Examining the effect of acidity and alkalinity on bacteria growth inhibition
Project cost ($):
Preparation will require one day, while observation and recording of data will be carried out over a period of three days
The bacteria should be destroyed with bleach before it is disposed of. Gloves and protective eyewear must be worn when handling the acid and alkali.
The objective of this science fair projectis to investigate the effect of acidity and alkalinity on bacterial growth. This will be determined through the use of different concentrations of hydrochloric acid and sodium hydroxide, and measuring the size of the respective inhibition zones in samples of E. coli bacteria.
A higher concentration of acidic and alkaline solutions will result in a larger inhibition zone.
Bacteria are small single-cellmicroorganisms that exist in almost all parts of the world. They can be found in the soil, our body, the earth’s crust, radioactive waste and even the acidic water in hot springs. Bacteria measure only a few micrometers in size, and they are found to have a variety of sizes and shapes such as spirals, rods and spheres.
The majority of the bacteria around us are harmless, and some of them are even necessary for our survival. These beneficial bacteria exist in our body, and can be found in areas such as our stomach and intestine. An example of such bacteria is the species E. coli that aids digestion. . However, there are some types of bacteria that spread diseases and cause people to become ill. These bacteria are known as pathogens. Hence, it is crucial for us to maintain proper personal hygiene and a clean and safe environment through the use of disinfectants.
Temperature, oxygen availability, pH, salt concentration and nutrient availability are factors that influence the growth and reproduction of most species of bacteria. The optimum temperature for most bacteria to survive and grow ranges from 25 degrees Celsius to 40 degrees Celsius, and the optimum pH levels ranges from 6 to 8. However, some bacteria are able to mutate and evolve to survive under inhospitable environments.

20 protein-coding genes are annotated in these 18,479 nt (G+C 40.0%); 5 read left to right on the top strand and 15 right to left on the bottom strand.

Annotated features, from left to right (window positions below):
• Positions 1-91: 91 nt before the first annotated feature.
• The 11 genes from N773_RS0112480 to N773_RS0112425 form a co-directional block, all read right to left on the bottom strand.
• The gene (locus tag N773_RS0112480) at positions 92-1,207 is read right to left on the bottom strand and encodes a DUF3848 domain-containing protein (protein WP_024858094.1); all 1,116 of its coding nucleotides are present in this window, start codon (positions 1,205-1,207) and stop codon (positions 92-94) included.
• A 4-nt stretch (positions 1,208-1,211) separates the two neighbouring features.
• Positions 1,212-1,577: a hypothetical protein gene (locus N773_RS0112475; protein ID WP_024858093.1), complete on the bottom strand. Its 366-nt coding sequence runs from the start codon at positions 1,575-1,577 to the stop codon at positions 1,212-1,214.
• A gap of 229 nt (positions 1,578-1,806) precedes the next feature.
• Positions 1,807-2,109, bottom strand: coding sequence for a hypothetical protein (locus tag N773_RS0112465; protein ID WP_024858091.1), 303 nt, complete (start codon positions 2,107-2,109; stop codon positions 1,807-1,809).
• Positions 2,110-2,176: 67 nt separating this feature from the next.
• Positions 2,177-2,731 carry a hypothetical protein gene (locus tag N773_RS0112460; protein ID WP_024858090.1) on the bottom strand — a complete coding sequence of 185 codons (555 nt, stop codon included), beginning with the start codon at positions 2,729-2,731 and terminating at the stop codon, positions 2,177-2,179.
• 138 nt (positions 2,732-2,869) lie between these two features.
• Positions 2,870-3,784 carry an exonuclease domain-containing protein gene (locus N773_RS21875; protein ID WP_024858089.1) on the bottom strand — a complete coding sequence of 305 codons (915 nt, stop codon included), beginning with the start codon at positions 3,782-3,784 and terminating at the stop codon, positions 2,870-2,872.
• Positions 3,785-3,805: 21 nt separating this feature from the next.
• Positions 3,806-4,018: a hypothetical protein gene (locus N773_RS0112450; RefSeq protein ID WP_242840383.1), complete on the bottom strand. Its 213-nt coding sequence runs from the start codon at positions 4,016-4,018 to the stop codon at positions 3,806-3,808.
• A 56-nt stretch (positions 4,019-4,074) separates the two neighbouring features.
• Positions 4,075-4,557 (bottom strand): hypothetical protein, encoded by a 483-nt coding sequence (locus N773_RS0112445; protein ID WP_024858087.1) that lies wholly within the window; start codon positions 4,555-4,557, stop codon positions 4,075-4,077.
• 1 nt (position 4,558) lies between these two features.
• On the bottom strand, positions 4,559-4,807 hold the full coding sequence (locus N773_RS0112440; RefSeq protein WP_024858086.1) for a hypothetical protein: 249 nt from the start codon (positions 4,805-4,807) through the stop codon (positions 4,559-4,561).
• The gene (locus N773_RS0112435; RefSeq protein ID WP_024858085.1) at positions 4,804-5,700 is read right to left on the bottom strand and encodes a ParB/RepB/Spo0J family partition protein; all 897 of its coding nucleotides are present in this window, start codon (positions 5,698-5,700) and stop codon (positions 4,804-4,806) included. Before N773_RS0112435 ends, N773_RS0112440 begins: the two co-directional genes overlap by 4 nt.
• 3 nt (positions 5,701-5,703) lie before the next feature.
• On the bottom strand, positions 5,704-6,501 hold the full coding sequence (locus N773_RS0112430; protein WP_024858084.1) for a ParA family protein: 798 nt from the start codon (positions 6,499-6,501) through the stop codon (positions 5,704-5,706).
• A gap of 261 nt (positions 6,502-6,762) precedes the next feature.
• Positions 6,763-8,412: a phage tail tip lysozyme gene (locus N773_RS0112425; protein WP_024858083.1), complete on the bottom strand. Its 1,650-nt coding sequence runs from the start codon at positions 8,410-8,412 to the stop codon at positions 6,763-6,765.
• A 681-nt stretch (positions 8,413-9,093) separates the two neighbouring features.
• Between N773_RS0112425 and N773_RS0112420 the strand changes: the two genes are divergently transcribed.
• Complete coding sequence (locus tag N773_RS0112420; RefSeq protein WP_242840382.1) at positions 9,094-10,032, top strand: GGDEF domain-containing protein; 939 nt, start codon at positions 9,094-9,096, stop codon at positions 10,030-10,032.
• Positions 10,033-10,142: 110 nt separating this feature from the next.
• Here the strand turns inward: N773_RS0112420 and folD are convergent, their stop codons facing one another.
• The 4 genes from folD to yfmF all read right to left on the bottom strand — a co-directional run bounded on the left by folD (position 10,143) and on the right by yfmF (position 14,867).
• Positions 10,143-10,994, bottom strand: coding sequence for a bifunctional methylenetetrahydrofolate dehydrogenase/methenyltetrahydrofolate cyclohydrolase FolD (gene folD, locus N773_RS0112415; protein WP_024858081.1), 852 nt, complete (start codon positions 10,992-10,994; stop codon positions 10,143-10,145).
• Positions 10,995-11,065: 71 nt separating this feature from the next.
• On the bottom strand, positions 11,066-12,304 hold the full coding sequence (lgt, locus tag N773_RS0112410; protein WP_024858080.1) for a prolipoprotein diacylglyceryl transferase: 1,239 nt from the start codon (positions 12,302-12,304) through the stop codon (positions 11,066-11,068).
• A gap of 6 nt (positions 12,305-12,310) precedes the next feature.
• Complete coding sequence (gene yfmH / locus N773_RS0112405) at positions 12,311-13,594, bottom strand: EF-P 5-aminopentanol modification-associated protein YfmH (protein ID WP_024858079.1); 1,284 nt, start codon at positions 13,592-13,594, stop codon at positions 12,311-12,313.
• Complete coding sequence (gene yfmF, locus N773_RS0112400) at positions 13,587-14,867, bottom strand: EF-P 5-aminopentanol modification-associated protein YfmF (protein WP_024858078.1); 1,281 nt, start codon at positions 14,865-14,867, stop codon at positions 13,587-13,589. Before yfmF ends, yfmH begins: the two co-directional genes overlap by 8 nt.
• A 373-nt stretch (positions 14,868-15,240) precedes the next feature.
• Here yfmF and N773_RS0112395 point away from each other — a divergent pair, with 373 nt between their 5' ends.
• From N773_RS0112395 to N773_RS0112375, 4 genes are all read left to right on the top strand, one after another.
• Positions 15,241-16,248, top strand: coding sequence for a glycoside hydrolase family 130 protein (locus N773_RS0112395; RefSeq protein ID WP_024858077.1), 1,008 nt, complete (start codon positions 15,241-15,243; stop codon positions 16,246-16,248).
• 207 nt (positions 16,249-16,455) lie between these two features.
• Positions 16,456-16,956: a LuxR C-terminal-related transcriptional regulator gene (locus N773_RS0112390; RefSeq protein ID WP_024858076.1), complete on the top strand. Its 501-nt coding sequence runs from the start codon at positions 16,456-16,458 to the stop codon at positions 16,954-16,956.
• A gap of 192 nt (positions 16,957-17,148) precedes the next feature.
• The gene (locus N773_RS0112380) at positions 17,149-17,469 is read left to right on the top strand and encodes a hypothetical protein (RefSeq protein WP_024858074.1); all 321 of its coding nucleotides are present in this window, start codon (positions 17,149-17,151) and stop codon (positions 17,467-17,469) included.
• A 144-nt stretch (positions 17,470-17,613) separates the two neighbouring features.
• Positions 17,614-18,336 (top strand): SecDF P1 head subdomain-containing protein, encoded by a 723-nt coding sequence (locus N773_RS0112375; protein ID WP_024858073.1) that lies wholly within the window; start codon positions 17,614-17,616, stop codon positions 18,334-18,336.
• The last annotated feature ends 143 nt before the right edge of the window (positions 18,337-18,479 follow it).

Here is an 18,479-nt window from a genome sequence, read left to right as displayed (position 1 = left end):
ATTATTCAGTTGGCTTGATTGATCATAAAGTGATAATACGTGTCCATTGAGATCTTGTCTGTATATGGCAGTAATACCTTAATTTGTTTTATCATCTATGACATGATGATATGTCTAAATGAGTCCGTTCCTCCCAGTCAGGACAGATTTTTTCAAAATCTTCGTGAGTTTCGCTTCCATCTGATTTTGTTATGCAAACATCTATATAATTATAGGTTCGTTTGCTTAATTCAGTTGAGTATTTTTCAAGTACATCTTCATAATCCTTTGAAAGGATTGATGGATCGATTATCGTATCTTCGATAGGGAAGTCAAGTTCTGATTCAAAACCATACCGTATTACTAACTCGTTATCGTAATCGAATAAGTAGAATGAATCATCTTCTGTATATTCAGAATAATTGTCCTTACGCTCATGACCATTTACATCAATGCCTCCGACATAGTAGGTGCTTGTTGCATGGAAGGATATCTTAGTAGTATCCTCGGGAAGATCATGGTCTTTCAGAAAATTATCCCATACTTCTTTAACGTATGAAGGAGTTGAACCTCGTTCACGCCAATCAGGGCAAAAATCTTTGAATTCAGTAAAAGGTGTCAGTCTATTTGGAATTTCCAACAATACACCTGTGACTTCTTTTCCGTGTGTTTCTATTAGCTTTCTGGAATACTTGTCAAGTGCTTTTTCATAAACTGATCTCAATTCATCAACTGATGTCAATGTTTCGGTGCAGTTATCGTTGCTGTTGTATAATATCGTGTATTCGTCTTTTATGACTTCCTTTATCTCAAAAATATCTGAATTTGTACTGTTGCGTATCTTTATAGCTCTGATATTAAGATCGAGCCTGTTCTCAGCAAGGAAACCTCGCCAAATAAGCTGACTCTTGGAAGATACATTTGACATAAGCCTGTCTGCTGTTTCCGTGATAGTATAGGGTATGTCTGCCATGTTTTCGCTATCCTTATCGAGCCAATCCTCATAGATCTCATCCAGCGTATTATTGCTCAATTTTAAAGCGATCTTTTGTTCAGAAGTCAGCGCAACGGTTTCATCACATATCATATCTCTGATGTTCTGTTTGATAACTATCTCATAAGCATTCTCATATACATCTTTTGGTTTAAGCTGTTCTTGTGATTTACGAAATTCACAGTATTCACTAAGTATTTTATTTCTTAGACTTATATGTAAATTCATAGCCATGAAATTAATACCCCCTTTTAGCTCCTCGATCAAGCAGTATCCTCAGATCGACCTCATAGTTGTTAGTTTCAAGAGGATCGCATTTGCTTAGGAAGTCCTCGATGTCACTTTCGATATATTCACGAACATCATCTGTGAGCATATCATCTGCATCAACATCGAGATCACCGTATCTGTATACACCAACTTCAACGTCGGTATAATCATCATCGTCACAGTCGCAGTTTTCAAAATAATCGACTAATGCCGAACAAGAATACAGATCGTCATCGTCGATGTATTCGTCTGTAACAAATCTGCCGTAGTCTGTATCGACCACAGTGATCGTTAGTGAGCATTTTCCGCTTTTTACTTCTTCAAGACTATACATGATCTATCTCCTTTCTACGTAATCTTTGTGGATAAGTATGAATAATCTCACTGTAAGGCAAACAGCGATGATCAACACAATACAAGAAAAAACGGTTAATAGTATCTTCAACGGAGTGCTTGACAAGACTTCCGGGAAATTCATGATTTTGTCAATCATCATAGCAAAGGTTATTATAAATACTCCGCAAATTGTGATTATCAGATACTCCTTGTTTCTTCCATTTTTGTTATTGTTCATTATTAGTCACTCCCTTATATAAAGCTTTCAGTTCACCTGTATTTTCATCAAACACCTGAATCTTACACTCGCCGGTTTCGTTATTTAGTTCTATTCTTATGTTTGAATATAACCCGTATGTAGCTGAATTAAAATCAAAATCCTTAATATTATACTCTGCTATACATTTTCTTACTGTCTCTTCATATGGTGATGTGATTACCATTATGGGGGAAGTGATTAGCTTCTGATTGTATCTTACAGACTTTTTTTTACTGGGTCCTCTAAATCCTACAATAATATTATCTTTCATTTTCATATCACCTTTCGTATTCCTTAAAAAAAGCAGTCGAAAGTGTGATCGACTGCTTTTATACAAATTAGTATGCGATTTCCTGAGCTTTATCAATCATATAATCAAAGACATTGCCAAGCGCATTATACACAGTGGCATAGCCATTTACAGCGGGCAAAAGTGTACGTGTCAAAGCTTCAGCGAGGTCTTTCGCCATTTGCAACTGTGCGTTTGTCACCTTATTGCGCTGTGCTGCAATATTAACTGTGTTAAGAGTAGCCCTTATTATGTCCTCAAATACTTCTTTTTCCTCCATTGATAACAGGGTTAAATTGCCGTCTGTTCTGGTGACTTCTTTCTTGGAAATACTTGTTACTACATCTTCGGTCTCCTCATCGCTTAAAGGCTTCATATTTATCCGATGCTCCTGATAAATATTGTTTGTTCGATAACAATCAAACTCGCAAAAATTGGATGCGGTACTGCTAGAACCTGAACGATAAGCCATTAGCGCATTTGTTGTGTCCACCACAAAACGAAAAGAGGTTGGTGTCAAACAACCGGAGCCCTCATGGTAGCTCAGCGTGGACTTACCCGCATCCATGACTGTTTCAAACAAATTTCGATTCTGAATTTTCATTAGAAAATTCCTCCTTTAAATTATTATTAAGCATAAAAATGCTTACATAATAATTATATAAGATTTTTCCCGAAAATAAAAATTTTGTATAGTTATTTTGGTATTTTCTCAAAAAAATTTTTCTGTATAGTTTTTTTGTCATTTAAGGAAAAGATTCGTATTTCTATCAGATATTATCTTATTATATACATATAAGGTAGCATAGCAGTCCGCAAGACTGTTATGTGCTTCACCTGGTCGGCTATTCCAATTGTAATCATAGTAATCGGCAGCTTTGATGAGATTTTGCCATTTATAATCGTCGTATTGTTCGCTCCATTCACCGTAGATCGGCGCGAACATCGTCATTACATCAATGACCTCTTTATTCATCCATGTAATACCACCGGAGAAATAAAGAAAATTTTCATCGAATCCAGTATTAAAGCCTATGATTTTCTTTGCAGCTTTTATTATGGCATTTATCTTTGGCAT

Bacteria, microorganism, radioactive waste, acidic, alkali, pathogen
Materials required for this science fair project:
- 8 agar Petri dishes prepared with agar
- 8 disinfected swabs
- 1 bottle of disinfected water
- 1 filter paper
- 1 hole puncher
- 9 test tubes and a rack
- 1 measuring cylinder
- 1 bottle of hydrochloric acid
- 1 bottle of Sodium hydroxide
- E. coli. bacteria culture
- A pair of forceps
- 1 marker pen
- A pair of gloves
1. The independent variables in this science fair project are the concentration of sodium hydroxide (alkaline) and hydrochloric acid (acid) – 5%, 10%, 15% and 20%. The dependent variable is the size of inhibition zone (area free of bacteria), which is determined by measuring the diameter of the area using a ruler. The constants (control variables) are the temperature of the room, the amount of sunlight and the ingredients used to make the agar in the Petri dishes.
2. Use the marker pen to label eight Petri dishes that were prepared with agar as acid 5%, acid 10%, acid 15%, acid 20%, alkaline 5%, alkaline 10%, alkaline 15% and alkaline 20%. Store the eight Petri dishes in a refrigerator.
3. Before the start of the experiment, take three Petri dishes out of the refrigerator and allow them to warm up to room temperature.